Due to the large scale nature of the systemic challenges that social innovations are apt to address, some people are leaning towards social innovations in urban areas that consider a grassroots perspective. An example of this type of social innovation that has a specific goal of addressing complex problems like climate change and the challenges that an oil-based and globalized economy can bring, is the Transition initiative.
The Transition initiative (‘Transition’) began in October 2005 with a film screening on the subject of peak oil and the subsequent inspired idea by Rob Hopkins to create a plan for the town of Totnes, England, to ‘transition’ away from oil dependency, act on climate change, and to revive the local economy (Hopkins, 2010). The plan was rooted in permaculture principles, which is a creative design process based on whole systems thinking for agricultural sustainability (‘permanent-culture’). The process mimics natural systems such as interdependence, integration of relationships, resilience and efficiency, and can be applied to gardening as well as economies and social systems. Hopkins’ plan was implemented in Totnes to be a ‘Transition Town’ in 2006, and the idea has since spread to over a thousand registered towns and cities across the world. Transition can be considered as a hybrid environmental and social movement, and has elements of its own culture (Neal, 2013). Transition reacts to oil dependency, climate change and an increasing recognition of the failing aspects of capitalism and globalization, becoming apparent after the financial crisis of 2008 (Feola & Nunes, 2014). However, more recently it sees itself less as reactive and more proactive as a movement rooted in prosperous communal reciprocity to create a more sustainable world (Hopkins, 2015). Transition has two key themes, resilience and relocalisation, which it enacts through the “unleashing” of the creative energy, philosophical alignment and incentive, and the intelligence and local expertise of communities (Feola & Nunes, 2014). “Organic food production, affordable and accessible social resources from heating, health care, education and transport to bottom up, localised and community centred politics which emphasise mutuality and collective action can all be identified as initiatives and/or areas of concern within Transition culture” (Neal, 2013, culture, p. 62). Transition, however, does not purport to opt out of mainstream culture, but rather attempts to change it, “by thinking transversally and embracing more eco-sustainable ways of living to reorient the objectives of material and immaterial production” (Scott-Cato & Hillier, 2010, p. 878).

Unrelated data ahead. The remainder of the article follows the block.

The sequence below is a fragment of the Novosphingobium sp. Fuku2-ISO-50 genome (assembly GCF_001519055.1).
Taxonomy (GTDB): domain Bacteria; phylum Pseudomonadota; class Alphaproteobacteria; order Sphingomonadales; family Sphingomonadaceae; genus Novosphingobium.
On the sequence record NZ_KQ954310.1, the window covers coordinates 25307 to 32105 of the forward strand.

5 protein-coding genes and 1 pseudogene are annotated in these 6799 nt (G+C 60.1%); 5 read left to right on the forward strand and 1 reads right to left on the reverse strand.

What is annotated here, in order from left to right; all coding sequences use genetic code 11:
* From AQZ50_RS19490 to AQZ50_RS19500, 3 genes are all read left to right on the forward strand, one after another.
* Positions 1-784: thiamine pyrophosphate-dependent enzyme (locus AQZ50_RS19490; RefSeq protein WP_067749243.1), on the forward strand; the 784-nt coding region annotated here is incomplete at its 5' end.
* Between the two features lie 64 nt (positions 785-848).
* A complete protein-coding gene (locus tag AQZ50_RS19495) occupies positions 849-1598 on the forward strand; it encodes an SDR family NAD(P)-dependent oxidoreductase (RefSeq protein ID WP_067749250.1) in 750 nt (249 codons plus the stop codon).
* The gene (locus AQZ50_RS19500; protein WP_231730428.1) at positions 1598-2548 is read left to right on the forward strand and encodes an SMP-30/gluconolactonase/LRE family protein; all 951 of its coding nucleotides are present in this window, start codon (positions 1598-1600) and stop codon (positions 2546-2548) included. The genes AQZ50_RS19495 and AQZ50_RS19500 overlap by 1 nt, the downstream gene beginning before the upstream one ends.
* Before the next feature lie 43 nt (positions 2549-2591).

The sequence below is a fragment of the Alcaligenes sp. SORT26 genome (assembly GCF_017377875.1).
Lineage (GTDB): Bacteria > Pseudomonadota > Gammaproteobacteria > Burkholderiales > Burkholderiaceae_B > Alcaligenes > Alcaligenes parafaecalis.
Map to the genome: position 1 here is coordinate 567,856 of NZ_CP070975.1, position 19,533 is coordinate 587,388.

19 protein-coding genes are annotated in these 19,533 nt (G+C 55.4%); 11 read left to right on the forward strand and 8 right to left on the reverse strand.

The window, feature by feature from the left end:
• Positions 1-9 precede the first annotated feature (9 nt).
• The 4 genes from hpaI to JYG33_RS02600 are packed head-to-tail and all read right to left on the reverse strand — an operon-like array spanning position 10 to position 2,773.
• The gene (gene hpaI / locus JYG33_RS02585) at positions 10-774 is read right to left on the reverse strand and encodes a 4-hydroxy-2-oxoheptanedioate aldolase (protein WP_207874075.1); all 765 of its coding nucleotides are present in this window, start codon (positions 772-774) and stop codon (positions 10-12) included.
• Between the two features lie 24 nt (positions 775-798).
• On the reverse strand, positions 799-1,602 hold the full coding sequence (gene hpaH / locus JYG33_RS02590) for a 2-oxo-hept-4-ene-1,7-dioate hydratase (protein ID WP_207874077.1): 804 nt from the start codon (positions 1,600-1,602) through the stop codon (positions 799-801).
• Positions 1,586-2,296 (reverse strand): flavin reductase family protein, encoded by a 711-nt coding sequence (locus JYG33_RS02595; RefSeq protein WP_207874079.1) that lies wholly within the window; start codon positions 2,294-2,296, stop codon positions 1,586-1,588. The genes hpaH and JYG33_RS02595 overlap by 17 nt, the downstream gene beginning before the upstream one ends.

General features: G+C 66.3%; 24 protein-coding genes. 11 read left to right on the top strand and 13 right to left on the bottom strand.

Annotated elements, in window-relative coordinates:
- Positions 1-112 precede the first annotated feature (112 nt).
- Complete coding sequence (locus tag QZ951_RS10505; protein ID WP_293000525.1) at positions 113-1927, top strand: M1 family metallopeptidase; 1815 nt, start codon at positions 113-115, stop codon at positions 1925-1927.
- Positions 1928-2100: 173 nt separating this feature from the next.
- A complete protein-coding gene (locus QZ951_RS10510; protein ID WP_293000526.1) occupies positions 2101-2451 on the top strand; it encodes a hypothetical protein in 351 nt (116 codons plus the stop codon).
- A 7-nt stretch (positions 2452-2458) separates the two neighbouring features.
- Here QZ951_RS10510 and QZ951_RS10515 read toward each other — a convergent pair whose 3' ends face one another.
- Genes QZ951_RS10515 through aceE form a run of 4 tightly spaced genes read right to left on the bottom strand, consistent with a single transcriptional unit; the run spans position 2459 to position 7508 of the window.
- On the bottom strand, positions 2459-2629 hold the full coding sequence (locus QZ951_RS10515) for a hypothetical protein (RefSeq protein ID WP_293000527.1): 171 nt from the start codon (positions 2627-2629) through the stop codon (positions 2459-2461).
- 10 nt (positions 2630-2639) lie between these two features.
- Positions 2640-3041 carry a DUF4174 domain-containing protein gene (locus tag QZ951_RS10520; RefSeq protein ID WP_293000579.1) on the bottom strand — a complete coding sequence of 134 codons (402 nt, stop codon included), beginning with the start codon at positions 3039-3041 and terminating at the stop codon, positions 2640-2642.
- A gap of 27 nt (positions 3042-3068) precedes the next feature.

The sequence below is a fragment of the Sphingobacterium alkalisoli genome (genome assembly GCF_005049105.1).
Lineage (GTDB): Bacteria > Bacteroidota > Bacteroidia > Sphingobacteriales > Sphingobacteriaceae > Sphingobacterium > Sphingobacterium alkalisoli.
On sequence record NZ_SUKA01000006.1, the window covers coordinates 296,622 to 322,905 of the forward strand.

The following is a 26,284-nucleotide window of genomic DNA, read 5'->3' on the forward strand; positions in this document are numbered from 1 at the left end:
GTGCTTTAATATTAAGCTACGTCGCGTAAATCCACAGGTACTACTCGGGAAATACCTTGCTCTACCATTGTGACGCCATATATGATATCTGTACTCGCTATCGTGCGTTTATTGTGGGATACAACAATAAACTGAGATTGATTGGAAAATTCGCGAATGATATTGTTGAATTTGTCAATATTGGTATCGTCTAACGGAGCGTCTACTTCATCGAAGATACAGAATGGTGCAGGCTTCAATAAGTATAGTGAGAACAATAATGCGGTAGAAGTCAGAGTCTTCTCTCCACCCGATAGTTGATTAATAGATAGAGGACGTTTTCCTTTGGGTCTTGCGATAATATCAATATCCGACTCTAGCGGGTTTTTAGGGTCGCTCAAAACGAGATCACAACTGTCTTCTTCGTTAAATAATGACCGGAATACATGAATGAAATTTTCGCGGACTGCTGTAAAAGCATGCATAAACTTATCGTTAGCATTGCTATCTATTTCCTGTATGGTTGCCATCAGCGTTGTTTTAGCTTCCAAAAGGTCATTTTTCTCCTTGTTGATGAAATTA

Grassroots and collective organisation of city-wide initiatives serve as interesting examples due to their local and broad impact. The Transition initiative, which as a culture seeks to affect resilience and relocalisation of communities in facing energy decent, globalization and climate change, is a world-wide movement of local initiatives, organisations or programs that is novel, has broad impact, meets an important need, is effective in its projects making change, and engages perhaps hundreds of thousands of individuals to live a life for a more sustainable world. Urban centres, as multidimensional and multi-sector composites of complex social problems with increased concentration potential for negative impacts of climate change, can be positively effected through Transition initiatives. As a social innovation, Transition has elements of creative destruction (see blog SI Series 10: The Complex Social Problem of Climate Change), which through the continuous novel adaptation of dominant social forces, upsets and replaces old systems (such as challenging capitalism and incessant oil consumption) in the creation of new ones (i.e. localism of economies and reducing the carbon footprint).
Indeed, Transition is a social innovation that has broad impact and stimulates grass-roots perspectives of social populations to activate local solutions. It is a classic example of a social innovation. For more information, see here or here.
– Mike Unrau
Feola, G. & Nunes, R. (2014). Success and failure of grassroots innovations for addressing climate change: The case of the Transition Movement. Global Environmental Change, 24, 232-250.
Hopkins, R. (2010). Localisation and resilience at the local level: The case of Transition Town Totnes (Devon, UK) (Doctoral dissertation). Retrieved from http://transitionculture.org/
Hopkins, R. (2015, November 2). The Transition story: Time to stop talking about climate change? [Web log post]. Retrieved from https://www.transitionnetwork.org/blogs/rob-hopkins/2015-11/transition-story-time-stop-talking-about-climate-change
Neal, S. (2013). Transition culture: Politics, localities and ruralities. Journal of Rural Studies, 32, 60-60.
Scott-Cato, M. & Hillier, J. (2010). How could we study climate-related social innovation? Applying Deleuzean philosophy to Transition Towns. Environmental Politics, 19(6), 869-887. DOI: 10.1080/09644016.2010.518677